Barack Obama has insisted "the world" is uniting against Isis in the US-led operation to stop the group's advance in Syria and Iraq.
The US President met with military chiefs from more than 20 countries on Tuesday as tensions mounted over Turkey's strikes against Kurdish rebels inside its borders, defying pleas to focus on Isis.
The attacks were Turkey's first major attacks on the Kurdistan Workers’ Party (PKK) on its own soil since peace talks began two years ago, coming after international protests over its refusal to send soldiers into a Syrian border town.
Turkish tanks lined the border as Isis surrounded Kobani just hundreds of metres away last week, prompting Kurds to accuse the Government of letting civilians be murdered.
America has been pressing Turkey to take a more active role in the international coalition against Isis and officials from Ankara were at Andrews Air Force Base in Maryland for Tuesday's meeting.
“This is an operation that involves the world against Isil,” Mr Obama said, using an alternative name for Isis.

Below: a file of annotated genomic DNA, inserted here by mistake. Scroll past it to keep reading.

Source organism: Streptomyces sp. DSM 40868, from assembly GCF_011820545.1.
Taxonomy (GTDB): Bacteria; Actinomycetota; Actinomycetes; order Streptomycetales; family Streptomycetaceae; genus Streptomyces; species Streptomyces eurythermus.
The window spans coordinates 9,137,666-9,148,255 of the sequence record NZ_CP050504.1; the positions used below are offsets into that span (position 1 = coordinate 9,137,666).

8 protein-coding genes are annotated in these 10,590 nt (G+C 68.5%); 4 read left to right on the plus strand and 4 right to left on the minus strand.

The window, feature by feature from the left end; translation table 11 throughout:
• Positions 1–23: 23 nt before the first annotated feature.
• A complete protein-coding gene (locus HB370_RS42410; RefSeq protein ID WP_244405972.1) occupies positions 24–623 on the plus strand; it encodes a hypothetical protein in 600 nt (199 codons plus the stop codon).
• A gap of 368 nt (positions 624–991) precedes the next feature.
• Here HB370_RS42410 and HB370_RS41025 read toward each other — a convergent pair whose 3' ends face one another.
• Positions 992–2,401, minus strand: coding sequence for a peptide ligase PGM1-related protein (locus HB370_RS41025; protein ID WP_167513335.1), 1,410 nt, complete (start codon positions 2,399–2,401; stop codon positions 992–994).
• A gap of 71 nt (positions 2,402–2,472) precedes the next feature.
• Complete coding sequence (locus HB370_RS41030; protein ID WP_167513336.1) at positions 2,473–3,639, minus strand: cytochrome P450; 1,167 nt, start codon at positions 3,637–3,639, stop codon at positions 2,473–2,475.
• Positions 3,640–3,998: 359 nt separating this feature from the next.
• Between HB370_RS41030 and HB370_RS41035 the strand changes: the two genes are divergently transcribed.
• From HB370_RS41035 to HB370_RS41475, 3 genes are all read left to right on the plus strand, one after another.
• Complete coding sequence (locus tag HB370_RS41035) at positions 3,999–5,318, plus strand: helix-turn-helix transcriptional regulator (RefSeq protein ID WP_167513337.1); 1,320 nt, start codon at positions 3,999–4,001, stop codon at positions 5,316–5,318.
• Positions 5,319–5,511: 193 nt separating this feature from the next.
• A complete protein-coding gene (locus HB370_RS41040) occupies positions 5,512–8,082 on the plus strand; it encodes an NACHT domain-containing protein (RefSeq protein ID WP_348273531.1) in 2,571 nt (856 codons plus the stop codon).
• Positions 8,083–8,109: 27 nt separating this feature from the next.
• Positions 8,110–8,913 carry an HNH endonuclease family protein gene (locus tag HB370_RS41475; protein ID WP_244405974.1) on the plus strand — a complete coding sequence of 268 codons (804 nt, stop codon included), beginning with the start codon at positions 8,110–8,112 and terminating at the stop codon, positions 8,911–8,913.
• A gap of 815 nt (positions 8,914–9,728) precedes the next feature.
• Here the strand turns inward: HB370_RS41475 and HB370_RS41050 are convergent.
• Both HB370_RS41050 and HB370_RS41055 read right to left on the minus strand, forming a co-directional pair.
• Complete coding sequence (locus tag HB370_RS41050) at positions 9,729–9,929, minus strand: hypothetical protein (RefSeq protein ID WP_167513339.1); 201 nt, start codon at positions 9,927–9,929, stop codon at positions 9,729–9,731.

Officials from Australia, Bahrain, Belgium, Canada, Denmark, Egypt, France, Germany, Iraq, Italy, Jordan, Kuwait, Lebanon, the Netherlands, New Zealand, Qatar, Saudi Arabia, Spain, Turkey and the United Arab Emirates were expected to attend.
Earlier in the day, 21 air strikes had been conducted in and around Kobani, where Kurdish fighters managed to remove the black flag of Isis from a strategic hill.
The extremist group still controls more than a third of the predominantly Kurdish town.
Josh Earnest, a spokesperson at the White House, acknowledged that air strikes could "only do so much" against Isis.
“We certainly do not want the town to fall,” he said. “At the same time, our capacity to prevent that town from falling is limited by the fact that air strikes can only do so much.”
Syrian Kurdish fighters have asked the international community for arms and called for Turkey to open the border to allow more militia members to bolster their ranks.
The Turkish Government is wary of the Syrian Kurds and their YPG militia, which it believes is affiliated with the Kurdish PKK movement in south-east Turkey that has waged a long insurgency.
Additional reporting by APReuse content